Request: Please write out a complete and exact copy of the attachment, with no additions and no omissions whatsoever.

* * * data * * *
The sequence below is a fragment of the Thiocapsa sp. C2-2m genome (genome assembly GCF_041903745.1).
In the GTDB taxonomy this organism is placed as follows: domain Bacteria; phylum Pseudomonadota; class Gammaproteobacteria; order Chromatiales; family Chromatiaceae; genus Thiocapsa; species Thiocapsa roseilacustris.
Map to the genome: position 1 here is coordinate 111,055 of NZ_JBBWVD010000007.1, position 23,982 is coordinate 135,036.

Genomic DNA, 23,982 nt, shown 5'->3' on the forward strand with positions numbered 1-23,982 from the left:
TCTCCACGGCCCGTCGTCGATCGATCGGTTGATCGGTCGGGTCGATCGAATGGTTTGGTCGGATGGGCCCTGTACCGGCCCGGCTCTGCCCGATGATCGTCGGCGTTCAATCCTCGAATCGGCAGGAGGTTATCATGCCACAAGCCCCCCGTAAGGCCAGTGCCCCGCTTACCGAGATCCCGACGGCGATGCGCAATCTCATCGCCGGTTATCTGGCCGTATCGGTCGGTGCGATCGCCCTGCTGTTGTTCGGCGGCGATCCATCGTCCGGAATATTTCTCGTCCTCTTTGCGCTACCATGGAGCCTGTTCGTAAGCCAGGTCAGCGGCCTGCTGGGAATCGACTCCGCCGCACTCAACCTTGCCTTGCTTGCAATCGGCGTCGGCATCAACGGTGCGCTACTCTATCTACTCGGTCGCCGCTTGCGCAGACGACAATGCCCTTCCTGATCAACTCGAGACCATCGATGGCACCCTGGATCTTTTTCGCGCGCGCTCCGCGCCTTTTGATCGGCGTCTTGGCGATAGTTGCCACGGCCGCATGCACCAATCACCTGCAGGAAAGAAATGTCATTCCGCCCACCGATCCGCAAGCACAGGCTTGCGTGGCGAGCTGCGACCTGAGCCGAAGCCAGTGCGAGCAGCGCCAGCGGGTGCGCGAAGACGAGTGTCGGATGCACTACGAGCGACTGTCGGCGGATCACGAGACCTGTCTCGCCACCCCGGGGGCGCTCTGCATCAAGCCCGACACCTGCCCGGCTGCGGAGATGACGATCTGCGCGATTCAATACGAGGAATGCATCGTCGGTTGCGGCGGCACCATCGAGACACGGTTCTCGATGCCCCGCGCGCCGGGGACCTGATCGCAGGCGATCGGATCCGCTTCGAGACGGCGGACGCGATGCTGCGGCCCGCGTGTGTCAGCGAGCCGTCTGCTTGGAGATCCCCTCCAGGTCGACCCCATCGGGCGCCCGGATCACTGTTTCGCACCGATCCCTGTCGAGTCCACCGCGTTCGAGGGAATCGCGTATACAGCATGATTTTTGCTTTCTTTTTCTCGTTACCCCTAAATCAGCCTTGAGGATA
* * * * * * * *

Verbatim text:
The sequence below is a fragment of the Thiocapsa sp. C2-2m genome (genome assembly GCF_041903745.1).
In the GTDB taxonomy this organism is placed as follows: domain Bacteria; phylum Pseudomonadota; class Gammaproteobacteria; order Chromatiales; family Chromatiaceae; genus Thiocapsa; species Thiocapsa roseilacustris.
Map to the genome: position 1 here is coordinate 111,055 of NZ_JBBWVD010000007.1, position 23,982 is coordinate 135,036.

Genomic DNA, 23,982 nt, shown 5'->3' on the forward strand with positions numbered 1-23,982 from the left:
TCTCCACGGCCCGTCGTCGATCGATCGGTTGATCGGTCGGGTCGATCGAATGGTTTGGTCGGATGGGCCCTGTACCGGCCCGGCTCTGCCCGATGATCGTCGGCGTTCAATCCTCGAATCGGCAGGAGGTTATCATGCCACAAGCCCCCCGTAAGGCCAGTGCCCCGCTTACCGAGATCCCGACGGCGATGCGCAATCTCATCGCCGGTTATCTGGCCGTATCGGTCGGTGCGATCGCCCTGCTGTTGTTCGGCGGCGATCCATCGTCCGGAATATTTCTCGTCCTCTTTGCGCTACCATGGAGCCTGTTCGTAAGCCAGGTCAGCGGCCTGCTGGGAATCGACTCCGCCGCACTCAACCTTGCCTTGCTTGCAATCGGCGTCGGCATCAACGGTGCGCTACTCTATCTACTCGGTCGCCGCTTGCGCAGACGACAATGCCCTTCCTGATCAACTCGAGACCATCGATGGCACCCTGGATCTTTTTCGCGCGCGCTCCGCGCCTTTTGATCGGCGTCTTGGCGATAGTTGCCACGGCCGCATGCACCAATCACCTGCAGGAAAGAAATGTCATTCCGCCCACCGATCCGCAAGCACAGGCTTGCGTGGCGAGCTGCGACCTGAGCCGAAGCCAGTGCGAGCAGCGCCAGCGGGTGCGCGAAGACGAGTGTCGGATGCACTACGAGCGACTGTCGGCGGATCACGAGACCTGTCTCGCCACCCCGGGGGCGCTCTGCATCAAGCCCGACACCTGCCCGGCTGCGGAGATGACGATCTGCGCGATTCAATACGAGGAATGCATCGTCGGTTGCGGCGGCACCATCGAGACACGGTTCTCGATGCCCCGCGCGCCGGGGACCTGATCGCAGGCGATCGGATCCGCTTCGAGACGGCGGACGCGATGCTGCGGCCCGCGTGTGTCAGCGAGCCGTCTGCTTGGAGATCCCCTCCAGGTCGACCCCATCGGGCGCCCGGATCACTGTTTCGCACCGATCCCTGTCGAGTCCACCGCGTTCGAGGGAATCGCGTATACAGCATGATTTTTGCTTTCTTTTTCTCGTTACCCCTAAATCAGCCTTGAGGATA